Shorebird Sister Schools Program
Conserving the Nature of America
How did the Shorebird Sister Schools Program get started?

Every May for two short weeks, thousands of shorebirds arriving from the south descend on Kachemak Bay, Alaska, the location of the town of Homer, en route to their Arctic breeding grounds.

This amazing phenomena lead to the development of the Kachemak Bay Shorebird Festival hosted by the Alaska Maritime National Wildlife Refuge, the Homer Chamber of Commerce and local public schools. 

The Shorebird Sister Schools Program began as part of the shorebird festival, helping students better understand the mechanics of the shorebird’s annual migration along the Pacific Flyway to arrive to nest in Alaska each year.

A local teacher proposed to build an information-sharing e-mail network among schools located all along the Pacific Flyway from Alaska down to Latin America where many birds spend the winter.  Students from each migratory stopover site could monitor the progress of shorebird migration and report their observations by sending e-mail to all other schools participating in the program.   Starting in 1994, 17 schools from Alaska to California were connected to the shorebird information network.  Eventually the network grew to include schools all across the USA and beyond to many Latin American countries, Japan and Russia.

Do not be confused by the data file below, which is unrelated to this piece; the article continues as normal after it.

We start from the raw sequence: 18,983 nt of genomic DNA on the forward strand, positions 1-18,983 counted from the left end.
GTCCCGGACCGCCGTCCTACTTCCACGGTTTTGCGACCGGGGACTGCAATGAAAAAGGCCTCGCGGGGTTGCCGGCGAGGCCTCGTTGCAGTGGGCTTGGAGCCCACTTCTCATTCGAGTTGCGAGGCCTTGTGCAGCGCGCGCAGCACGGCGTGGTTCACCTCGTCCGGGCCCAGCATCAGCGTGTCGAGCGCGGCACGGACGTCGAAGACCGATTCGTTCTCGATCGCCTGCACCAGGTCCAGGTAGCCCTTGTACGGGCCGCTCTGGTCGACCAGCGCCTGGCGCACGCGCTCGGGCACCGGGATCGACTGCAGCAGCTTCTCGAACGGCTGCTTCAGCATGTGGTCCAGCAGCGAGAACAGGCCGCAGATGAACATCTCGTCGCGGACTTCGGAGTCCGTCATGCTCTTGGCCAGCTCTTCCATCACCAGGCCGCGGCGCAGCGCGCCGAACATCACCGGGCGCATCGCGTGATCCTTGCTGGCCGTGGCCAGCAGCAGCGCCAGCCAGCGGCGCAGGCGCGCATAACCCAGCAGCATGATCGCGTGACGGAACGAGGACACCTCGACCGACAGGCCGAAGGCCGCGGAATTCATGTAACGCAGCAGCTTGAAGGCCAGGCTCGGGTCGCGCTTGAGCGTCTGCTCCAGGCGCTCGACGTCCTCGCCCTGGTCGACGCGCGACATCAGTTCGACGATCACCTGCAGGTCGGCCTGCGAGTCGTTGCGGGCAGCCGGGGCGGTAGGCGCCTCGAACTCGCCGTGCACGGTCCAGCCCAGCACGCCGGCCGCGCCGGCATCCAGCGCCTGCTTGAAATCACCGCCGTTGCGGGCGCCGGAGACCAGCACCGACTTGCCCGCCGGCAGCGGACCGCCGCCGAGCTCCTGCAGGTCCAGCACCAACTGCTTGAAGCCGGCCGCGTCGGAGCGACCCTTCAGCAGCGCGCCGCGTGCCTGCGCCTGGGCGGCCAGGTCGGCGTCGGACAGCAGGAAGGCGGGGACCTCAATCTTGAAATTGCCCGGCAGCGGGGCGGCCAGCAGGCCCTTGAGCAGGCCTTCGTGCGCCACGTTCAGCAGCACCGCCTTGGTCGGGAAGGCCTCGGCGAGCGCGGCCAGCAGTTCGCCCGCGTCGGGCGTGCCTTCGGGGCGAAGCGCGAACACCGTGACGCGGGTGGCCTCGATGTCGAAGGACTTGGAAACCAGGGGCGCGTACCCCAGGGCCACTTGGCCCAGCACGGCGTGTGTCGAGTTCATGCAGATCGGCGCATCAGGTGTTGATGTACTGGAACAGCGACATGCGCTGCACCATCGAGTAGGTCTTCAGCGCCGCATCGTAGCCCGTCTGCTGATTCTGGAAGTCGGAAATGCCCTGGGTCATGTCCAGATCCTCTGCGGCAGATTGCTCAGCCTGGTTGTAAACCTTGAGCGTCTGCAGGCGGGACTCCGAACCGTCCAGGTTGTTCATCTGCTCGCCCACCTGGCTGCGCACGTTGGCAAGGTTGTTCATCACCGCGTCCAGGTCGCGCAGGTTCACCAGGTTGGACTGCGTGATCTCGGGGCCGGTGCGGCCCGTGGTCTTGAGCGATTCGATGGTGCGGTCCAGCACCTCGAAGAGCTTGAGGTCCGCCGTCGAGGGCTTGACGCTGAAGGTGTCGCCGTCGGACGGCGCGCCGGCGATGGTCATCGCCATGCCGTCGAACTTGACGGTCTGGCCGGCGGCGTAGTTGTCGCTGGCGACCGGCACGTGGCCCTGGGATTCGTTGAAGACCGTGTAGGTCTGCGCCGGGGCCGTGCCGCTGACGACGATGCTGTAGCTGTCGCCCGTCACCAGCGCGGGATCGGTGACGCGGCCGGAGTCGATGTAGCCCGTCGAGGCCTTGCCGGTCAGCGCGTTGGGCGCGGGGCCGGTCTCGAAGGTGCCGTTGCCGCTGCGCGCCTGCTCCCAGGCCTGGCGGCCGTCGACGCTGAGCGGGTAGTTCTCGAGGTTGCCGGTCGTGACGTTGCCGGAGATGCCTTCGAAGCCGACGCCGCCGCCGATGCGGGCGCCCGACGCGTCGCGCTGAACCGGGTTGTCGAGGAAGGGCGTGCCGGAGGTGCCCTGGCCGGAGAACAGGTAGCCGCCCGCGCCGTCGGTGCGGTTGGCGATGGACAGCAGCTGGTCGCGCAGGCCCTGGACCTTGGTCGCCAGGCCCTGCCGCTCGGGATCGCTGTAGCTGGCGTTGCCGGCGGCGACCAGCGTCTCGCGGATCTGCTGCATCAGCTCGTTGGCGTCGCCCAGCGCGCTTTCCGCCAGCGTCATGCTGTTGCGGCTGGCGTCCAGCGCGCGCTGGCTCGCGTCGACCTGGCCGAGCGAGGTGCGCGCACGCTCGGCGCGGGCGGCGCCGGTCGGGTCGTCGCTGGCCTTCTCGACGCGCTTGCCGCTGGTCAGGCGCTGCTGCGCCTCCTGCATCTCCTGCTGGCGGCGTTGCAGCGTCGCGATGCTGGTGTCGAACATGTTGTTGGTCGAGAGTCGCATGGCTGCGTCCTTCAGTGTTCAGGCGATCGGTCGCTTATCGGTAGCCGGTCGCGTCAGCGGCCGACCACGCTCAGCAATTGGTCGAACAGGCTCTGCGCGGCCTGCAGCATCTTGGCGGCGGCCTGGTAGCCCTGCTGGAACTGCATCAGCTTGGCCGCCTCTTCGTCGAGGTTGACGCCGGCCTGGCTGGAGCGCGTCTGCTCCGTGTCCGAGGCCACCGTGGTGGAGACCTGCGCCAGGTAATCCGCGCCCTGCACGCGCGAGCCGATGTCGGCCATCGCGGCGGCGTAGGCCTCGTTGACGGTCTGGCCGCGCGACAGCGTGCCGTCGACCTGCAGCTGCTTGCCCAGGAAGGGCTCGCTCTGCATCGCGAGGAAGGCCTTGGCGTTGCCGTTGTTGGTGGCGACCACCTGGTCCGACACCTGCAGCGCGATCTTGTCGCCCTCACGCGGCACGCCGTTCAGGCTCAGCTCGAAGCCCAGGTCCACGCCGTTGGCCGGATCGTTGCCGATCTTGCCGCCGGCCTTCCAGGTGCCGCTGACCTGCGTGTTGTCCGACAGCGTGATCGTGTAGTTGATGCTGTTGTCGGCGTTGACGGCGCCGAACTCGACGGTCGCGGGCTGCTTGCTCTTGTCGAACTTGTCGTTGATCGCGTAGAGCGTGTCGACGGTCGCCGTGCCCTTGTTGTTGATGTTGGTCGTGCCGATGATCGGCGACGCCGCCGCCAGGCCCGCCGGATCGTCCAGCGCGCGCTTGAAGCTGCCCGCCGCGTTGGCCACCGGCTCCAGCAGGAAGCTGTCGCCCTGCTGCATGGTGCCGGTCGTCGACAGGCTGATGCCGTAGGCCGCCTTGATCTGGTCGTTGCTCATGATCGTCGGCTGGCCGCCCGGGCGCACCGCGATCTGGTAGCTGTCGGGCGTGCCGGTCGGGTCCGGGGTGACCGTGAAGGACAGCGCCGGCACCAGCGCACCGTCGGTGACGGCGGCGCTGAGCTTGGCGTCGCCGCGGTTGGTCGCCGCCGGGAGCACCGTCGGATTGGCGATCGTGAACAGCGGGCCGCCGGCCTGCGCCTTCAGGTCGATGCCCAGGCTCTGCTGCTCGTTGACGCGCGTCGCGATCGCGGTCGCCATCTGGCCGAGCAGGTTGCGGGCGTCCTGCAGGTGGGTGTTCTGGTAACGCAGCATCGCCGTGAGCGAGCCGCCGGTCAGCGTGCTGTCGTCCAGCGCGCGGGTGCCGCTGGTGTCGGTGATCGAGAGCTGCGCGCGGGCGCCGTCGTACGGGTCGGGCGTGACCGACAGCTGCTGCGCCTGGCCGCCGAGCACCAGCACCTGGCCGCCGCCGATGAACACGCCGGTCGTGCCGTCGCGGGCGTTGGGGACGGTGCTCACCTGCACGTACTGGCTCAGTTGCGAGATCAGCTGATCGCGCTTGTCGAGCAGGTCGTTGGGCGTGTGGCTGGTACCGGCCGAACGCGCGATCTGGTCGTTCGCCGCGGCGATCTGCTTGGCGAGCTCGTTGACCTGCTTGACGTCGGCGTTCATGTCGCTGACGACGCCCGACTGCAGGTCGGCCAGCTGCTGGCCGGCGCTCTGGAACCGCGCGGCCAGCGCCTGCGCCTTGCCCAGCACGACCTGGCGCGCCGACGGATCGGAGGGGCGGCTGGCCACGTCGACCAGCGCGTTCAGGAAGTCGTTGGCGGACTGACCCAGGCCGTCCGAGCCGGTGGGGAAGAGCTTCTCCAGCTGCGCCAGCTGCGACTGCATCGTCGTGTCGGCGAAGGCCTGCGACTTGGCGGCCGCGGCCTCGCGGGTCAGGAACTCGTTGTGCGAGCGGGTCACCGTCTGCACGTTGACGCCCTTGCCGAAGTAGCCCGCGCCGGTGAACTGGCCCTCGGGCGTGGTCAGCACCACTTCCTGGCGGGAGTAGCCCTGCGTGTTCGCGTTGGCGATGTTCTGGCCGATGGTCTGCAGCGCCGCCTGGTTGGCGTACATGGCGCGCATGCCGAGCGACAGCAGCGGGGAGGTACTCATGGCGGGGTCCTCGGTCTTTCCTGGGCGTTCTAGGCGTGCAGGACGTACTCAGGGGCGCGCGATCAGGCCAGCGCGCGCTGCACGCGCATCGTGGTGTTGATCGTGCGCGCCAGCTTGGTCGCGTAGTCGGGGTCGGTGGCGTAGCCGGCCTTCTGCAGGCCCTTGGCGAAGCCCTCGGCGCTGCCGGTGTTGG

Our Shorebird Sisters Schools Educators Guide has been translated into Spanish, Russian, Japanese and Portuguese and is available free as a CD from the U.S. Fish and Wildlife Service.  

The Shorebird Sisters Schools Program and its partners are working together to help guide this program toward accomplishing the long term goal of educating the public about how they can help conserve shorebirds and their habitats.